UPDATE: JetBlue unit “pumped” and taking orders for connectivity system

UPDATED to include following personal musing and express a tad bit of shock: One has to wonder if JetBlue ever thinks about how its connectivity statements might impact the business of its wholly owned subsidiary LiveTV, which the carrier would one day like to spin off. In a conversation with my colleague Lori Ranson, JetBlue chief commercial officer Robin Hayes said the carrier remains unconvinced that current technologies will be the most viable for the long-term, and that jumping in with current providers “might not be the right thing to do”. Um, seriously JetBlue? You own a provider, which is now taking orders for its Iridium-based system. Does the left hand ever talk to the [baby finger on the] right hand here? Sheesh!

Original Blog:

LiveTV isn’t wasting any time in bringing its new in-flight connectivity system – based on Iridium’s fully-global Aero OpenPort service – to market. The JetBlue Airways subsidiary reports that it is now taking orders for the so-called Kiteline World product.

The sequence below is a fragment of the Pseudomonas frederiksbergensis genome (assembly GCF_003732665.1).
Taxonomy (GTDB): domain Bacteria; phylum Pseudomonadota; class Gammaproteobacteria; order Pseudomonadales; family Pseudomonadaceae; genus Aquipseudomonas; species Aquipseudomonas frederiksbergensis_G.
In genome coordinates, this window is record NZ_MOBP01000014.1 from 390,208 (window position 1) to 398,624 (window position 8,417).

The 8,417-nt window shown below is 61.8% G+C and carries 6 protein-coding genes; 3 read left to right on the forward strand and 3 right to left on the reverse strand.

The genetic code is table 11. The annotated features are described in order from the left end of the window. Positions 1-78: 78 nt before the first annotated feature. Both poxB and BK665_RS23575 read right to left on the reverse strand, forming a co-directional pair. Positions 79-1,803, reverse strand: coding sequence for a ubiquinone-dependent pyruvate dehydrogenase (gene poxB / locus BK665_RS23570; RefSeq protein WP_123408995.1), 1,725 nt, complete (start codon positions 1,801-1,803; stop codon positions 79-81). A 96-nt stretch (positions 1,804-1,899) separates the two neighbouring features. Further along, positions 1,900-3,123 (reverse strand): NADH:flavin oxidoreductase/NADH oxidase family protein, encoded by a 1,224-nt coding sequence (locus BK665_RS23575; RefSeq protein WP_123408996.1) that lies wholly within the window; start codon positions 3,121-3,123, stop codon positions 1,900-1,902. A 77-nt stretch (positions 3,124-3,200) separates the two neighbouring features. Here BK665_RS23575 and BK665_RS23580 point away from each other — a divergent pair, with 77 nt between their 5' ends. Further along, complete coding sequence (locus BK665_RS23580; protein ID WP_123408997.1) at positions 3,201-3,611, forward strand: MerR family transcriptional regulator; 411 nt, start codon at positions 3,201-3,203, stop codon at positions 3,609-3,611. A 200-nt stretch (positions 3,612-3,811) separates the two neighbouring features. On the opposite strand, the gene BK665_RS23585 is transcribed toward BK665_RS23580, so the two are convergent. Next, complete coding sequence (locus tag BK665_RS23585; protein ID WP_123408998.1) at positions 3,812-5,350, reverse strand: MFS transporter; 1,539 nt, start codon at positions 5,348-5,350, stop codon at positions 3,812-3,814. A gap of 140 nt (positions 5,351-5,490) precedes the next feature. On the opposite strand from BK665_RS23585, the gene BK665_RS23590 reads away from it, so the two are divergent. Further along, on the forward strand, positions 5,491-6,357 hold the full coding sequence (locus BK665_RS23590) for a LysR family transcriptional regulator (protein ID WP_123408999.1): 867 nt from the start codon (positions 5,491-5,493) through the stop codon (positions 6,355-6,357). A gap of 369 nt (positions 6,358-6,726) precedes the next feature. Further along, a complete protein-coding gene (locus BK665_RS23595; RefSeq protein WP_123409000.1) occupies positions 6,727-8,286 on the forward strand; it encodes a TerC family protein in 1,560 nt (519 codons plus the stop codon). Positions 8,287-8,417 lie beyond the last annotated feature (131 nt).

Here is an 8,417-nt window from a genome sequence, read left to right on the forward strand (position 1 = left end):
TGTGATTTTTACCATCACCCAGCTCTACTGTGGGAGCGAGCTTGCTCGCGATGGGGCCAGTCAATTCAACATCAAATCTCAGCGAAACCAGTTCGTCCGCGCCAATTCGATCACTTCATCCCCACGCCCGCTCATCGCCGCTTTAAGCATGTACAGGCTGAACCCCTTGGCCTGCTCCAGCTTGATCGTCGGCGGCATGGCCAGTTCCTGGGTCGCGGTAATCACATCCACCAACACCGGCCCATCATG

But in a world of high-speed Internet options (Aircell, Row 44, Panasonic), does the low-bandwidth Kiteline World service have any hope of making a dent?

LiveTV seems to think so. “We are pumped on Aero OpenPort. Our focus right now is the first flight later this year. The product has several markets that seem to fit very well,” says LiveTV
vice-president of sales and marketing Mike Moeller.

I wonder if JetBlue will launch the product. The carrier trialled LiveTV’s original air-to-ground (ATG)-based Kiteline service on a single Airbus A320, but opted not to go fleet-wide.

Anyhow, here are Moeller’s reasons for why adopting the new Iridium satellite-based service makes sense:

1) Aero Openport can act as augmentation (secondary antenna) for a Ku-band system – Aero OpenPort acts as a gap filler (lack of Ku-band coverage such as poles) and secondary route when the Ku-band antenna fails. No moving parts on OpenPort. Simple and low-cost terminal to add to any Ku-band system.

2) Aero Openport is standalone – For those airlines where email, text and messaging is what their customers need at a low cost. This gets them into the market for less than $100K for a full kit.

3) Aero Openport has great potential in the general aviation/corporate aircraft market - Huge potential here. Iridium already dominates voice services in this market.

4) Aero Openport has military applications - Just dream.

Iridium recently selected Thales as the hardware builder for its NEXT generation network of satellites, which will support higher-bandwidth functionality.

“There is great momentum now. We just need to get the word out that the product is ready and we are taking orders,” says Moeller.

Well alrighty then!

(Photo above from Photo_ZTYX Flickr photo stream)

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